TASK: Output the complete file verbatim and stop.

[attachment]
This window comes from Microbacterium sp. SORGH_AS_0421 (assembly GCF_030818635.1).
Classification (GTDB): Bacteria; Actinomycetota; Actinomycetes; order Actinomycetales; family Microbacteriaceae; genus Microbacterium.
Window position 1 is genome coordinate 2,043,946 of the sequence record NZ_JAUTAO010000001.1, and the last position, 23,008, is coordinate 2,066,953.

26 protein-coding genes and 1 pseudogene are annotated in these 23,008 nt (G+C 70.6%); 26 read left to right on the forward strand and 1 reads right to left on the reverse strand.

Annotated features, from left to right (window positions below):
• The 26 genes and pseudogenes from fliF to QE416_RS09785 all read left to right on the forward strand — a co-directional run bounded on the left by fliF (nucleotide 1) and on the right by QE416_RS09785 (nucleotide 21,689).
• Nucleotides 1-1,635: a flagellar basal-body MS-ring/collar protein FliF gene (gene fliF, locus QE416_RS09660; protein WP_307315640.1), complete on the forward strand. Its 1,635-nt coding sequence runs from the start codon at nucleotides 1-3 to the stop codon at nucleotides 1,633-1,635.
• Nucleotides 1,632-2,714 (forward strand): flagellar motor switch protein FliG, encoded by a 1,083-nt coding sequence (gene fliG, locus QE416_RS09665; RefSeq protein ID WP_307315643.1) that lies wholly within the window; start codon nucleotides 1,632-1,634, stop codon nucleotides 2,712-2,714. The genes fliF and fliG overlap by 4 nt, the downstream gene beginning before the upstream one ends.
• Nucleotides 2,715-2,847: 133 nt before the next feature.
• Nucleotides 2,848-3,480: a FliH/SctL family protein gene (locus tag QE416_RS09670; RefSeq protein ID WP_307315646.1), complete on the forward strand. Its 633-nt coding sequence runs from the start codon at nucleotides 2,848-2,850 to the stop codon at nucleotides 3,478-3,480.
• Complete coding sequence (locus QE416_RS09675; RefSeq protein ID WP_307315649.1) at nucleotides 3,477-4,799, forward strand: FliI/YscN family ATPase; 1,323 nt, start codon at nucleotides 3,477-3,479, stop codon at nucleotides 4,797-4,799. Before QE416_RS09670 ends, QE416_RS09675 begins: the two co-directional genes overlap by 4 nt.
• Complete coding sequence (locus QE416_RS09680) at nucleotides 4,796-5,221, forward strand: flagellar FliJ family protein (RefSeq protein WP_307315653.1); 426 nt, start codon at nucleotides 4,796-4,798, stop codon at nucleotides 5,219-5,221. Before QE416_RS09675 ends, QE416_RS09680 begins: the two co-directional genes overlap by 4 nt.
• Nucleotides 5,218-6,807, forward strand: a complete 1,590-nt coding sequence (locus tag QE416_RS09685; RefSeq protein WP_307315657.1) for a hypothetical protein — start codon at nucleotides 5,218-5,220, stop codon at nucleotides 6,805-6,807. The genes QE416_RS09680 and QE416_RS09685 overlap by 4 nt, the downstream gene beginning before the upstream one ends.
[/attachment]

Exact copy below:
This window comes from Microbacterium sp. SORGH_AS_0421 (assembly GCF_030818635.1).
Classification (GTDB): Bacteria; Actinomycetota; Actinomycetes; order Actinomycetales; family Microbacteriaceae; genus Microbacterium.
Window position 1 is genome coordinate 2,043,946 of the sequence record NZ_JAUTAO010000001.1, and the last position, 23,008, is coordinate 2,066,953.

26 protein-coding genes and 1 pseudogene are annotated in these 23,008 nt (G+C 70.6%); 26 read left to right on the forward strand and 1 reads right to left on the reverse strand.

Annotated features, from left to right (window positions below):
• The 26 genes and pseudogenes from fliF to QE416_RS09785 all read left to right on the forward strand — a co-directional run bounded on the left by fliF (nucleotide 1) and on the right by QE416_RS09785 (nucleotide 21,689).
• Nucleotides 1-1,635: a flagellar basal-body MS-ring/collar protein FliF gene (gene fliF, locus QE416_RS09660; protein WP_307315640.1), complete on the forward strand. Its 1,635-nt coding sequence runs from the start codon at nucleotides 1-3 to the stop codon at nucleotides 1,633-1,635.
• Nucleotides 1,632-2,714 (forward strand): flagellar motor switch protein FliG, encoded by a 1,083-nt coding sequence (gene fliG, locus QE416_RS09665; RefSeq protein ID WP_307315643.1) that lies wholly within the window; start codon nucleotides 1,632-1,634, stop codon nucleotides 2,712-2,714. The genes fliF and fliG overlap by 4 nt, the downstream gene beginning before the upstream one ends.
• Nucleotides 2,715-2,847: 133 nt before the next feature.
• Nucleotides 2,848-3,480: a FliH/SctL family protein gene (locus tag QE416_RS09670; RefSeq protein ID WP_307315646.1), complete on the forward strand. Its 633-nt coding sequence runs from the start codon at nucleotides 2,848-2,850 to the stop codon at nucleotides 3,478-3,480.
• Complete coding sequence (locus QE416_RS09675; RefSeq protein ID WP_307315649.1) at nucleotides 3,477-4,799, forward strand: FliI/YscN family ATPase; 1,323 nt, start codon at nucleotides 3,477-3,479, stop codon at nucleotides 4,797-4,799. Before QE416_RS09670 ends, QE416_RS09675 begins: the two co-directional genes overlap by 4 nt.
• Complete coding sequence (locus QE416_RS09680) at nucleotides 4,796-5,221, forward strand: flagellar FliJ family protein (RefSeq protein WP_307315653.1); 426 nt, start codon at nucleotides 4,796-4,798, stop codon at nucleotides 5,219-5,221. Before QE416_RS09675 ends, QE416_RS09680 begins: the two co-directional genes overlap by 4 nt.
• Nucleotides 5,218-6,807, forward strand: a complete 1,590-nt coding sequence (locus tag QE416_RS09685; RefSeq protein WP_307315657.1) for a hypothetical protein — start codon at nucleotides 5,218-5,220, stop codon at nucleotides 6,805-6,807. The genes QE416_RS09680 and QE416_RS09685 overlap by 4 nt, the downstream gene beginning before the upstream one ends.